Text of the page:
Jul 25, 2019

House votes to suspend debt ceiling through 2021

Illustration: Aïda Amer/Axios

The House voted 284-149 on Thursday to pass a budget that suspends the debt ceiling through 2021 — allowing the government to borrow money for 2 more years — and raises spending caps by about $320 billion.

The big picture: The federal debt exceeded $22 trillion in February and the Congressional Budget Office projects it to reach "unprecedented levels" over the next 30 years if current laws go unchanged. The federal deficit has grown 23% this fiscal year. Thursday's deal passes the buck on the next federal debt showdown until after the 2020 elections.

  • The package includes a $22 billion increase in military spending for 2020 and a Democrat-supported $27 billion increase for non-defense spending. Those budgets will increase by $24.5 billion and $29.5 billion in 2021.
  • The deal also sets aside $2.5 billion to ensure everyone is counted in the 2020 Census, according to a senior Democratic aide.

The state of play: The deal still has to pass the Senate, but Trump's recent endorsement is expected to sway some Republicans. Mnuchin extended the debt issuance suspension period on Thursday to allow Congress to pass its deal on the debt ceiling.

The other side, via Axios chief financial correspondent Felix Salmon: "There is no evidence from 240 years of American history that the level of the national debt has ever really mattered."

  • "The U.S. prints its own currency and can borrow as much as it likes, increasingly from domestic investors. Per [Warren] Buffett, deficit hawks have preached doom for decades. They have never been proven correct."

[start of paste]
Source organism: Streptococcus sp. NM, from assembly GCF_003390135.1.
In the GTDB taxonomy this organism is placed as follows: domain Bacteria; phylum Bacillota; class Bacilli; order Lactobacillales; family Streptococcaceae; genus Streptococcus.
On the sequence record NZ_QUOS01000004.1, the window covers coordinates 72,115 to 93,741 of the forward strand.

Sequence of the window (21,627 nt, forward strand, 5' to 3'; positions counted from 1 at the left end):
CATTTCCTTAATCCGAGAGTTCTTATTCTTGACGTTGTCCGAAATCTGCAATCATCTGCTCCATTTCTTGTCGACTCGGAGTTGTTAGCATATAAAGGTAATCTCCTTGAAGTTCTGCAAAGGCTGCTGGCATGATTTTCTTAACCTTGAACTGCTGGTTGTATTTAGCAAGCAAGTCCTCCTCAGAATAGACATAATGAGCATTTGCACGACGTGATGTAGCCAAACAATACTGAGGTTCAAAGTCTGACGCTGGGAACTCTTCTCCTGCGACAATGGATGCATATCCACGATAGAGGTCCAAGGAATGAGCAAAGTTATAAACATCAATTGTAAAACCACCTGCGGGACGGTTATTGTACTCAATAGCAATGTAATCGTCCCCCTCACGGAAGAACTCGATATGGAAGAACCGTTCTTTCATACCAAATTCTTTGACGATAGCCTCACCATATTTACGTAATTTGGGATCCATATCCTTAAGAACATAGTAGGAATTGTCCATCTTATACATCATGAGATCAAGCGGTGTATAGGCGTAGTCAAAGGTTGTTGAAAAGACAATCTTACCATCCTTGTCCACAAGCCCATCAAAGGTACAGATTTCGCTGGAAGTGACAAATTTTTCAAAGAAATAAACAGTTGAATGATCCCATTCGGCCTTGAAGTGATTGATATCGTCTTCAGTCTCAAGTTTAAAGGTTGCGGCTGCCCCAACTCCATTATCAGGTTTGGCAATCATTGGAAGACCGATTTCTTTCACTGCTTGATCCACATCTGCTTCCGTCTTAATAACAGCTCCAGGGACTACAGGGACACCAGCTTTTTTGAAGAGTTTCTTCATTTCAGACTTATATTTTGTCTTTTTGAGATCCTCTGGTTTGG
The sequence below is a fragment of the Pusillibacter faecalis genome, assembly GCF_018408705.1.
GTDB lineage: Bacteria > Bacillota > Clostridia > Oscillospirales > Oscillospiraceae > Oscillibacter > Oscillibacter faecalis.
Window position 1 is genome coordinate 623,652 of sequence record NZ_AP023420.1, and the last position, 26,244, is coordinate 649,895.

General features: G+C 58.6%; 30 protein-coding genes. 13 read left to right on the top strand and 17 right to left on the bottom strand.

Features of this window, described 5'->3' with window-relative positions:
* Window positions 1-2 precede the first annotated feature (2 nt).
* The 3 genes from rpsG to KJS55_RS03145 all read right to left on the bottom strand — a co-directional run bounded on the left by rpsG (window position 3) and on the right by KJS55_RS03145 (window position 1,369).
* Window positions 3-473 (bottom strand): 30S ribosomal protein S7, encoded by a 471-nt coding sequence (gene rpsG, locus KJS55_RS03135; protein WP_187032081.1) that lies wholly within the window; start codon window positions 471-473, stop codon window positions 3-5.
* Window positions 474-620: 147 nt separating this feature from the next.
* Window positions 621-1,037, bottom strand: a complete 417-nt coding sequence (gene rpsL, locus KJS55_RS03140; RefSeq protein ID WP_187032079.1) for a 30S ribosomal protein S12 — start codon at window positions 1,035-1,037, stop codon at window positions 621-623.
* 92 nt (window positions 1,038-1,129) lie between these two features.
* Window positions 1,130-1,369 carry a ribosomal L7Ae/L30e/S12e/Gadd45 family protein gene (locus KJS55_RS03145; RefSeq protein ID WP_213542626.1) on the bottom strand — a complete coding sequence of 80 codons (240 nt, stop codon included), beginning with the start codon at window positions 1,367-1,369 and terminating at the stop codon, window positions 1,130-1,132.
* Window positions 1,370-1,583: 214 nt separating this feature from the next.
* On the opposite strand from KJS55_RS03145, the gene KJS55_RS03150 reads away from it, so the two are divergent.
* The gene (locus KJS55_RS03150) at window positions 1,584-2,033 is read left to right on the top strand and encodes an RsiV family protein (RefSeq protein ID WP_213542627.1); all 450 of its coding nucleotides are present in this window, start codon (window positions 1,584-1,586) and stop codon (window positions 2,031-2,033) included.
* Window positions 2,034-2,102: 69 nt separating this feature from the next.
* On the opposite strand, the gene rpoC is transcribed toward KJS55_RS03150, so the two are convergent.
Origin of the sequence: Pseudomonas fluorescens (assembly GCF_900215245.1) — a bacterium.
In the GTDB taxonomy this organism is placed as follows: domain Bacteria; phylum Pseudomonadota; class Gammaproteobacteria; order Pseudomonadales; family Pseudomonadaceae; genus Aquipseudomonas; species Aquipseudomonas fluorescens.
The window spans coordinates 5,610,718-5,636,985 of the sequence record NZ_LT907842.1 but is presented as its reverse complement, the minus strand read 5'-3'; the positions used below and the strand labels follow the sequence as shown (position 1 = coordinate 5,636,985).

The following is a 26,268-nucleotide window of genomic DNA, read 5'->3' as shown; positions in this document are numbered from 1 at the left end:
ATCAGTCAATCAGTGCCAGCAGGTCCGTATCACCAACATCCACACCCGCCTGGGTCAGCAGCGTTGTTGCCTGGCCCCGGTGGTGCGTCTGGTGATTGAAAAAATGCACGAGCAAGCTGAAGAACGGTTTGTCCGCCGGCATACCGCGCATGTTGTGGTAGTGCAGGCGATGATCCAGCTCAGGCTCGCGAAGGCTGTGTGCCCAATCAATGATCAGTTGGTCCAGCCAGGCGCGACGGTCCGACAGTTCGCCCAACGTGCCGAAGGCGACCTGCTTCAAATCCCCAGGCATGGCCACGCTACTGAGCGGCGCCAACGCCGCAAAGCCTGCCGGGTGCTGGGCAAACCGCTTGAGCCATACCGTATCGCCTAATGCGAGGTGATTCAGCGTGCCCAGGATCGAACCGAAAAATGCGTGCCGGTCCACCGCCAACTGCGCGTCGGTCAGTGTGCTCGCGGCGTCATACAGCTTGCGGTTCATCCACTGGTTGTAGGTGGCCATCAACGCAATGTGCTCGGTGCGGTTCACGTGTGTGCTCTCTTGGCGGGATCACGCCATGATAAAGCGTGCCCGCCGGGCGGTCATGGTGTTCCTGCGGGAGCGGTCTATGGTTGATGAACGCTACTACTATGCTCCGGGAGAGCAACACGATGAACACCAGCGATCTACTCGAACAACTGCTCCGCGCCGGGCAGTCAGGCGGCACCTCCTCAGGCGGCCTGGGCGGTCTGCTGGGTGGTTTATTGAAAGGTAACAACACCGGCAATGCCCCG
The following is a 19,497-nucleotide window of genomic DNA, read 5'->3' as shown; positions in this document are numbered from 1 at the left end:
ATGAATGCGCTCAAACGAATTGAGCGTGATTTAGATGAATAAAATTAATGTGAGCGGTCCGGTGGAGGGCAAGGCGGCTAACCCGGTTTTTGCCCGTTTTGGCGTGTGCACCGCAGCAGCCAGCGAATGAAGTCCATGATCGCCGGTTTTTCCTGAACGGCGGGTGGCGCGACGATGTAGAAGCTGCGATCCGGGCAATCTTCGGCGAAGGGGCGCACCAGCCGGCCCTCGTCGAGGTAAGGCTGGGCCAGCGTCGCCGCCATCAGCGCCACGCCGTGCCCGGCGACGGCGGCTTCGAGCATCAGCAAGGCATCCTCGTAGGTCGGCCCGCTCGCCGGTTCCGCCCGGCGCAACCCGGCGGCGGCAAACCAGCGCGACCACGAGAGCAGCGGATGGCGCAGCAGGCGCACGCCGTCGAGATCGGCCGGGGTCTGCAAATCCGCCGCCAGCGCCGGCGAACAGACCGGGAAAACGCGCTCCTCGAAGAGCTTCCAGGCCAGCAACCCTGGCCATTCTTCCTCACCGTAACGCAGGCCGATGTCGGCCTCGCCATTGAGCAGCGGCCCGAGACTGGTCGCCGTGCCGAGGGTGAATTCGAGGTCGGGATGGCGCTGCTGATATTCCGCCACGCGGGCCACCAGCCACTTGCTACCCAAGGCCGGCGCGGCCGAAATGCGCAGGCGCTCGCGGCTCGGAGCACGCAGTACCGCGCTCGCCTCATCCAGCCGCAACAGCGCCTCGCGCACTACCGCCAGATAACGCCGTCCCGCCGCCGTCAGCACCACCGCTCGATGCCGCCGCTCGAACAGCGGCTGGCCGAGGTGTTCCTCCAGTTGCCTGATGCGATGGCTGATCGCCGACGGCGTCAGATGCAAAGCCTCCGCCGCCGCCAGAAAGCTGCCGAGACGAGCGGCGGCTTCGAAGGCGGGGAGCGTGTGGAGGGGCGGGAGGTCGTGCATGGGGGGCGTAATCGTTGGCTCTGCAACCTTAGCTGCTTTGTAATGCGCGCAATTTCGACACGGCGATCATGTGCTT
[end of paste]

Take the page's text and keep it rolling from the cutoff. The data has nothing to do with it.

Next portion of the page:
Go deeper: The national debt has soared past $22 trillion, but it might not matter

Go deeper

Senate passes $2.7 trillion budget deal

Illustration: Aïda Amer/Axios

The Senate voted 67-28 to pass a $2.7 trillion budget deal Thursday that would suspend the debt ceiling through 2021, sending the package to President Trump's desk after the House passed it last week.

Why it matters: The Congressional Budget Office projected that the national debt would reach "unprecedented levels" in the next 30 years should laws remain the same. It exceeded $22 trillion in February, and the federal deficit has grown 23% this fiscal year.

Go deeperArrowAug 1, 2019

U.S. budget deficit set to hit $1 trillion 2 years earlier than expected

Photo: Rarrarorro/Getty Images

A new report from the Congressional Budget Office shows that the U.S. budget deficit is expected to breach $1 trillion by 2020, two years earlier than previously projected.

The big picture: The growing deficit has been driven by President Trump's tax cuts, increased government spending and rising health care costs. The shortfall is expected to be widened by the recent budget deal reached by Trump and Congress to lift spending caps by $320 billion, as well as the emergency spending package that Congress passed to help manage the migrant crisis at the U.S.-Mexico border, the Washington Post reports.

Go deeperArrowAug 21, 2019

U.S. budget deficit blows past last year's total with 2 months to go

The U.S. budget deficit has already surpassed last year's total figure, growing to $866.8 billion in just the first 10 months of the fiscal year, according to Treasury Department data reported by Bloomberg.

By the numbers: The deficit is up 27% from the same period last fiscal year, which begins in October. Spending has continued to outpace revenue, with a 3% rise of revenue overshadowed by an 8% jump in spending. President Trump's tariffs have nearly doubled revenue from customs duties to $57 billion, but the modest increase has been dwarfed by increased spending on defense and health care, per CNBC.

Go deeperArrowAug 12, 2019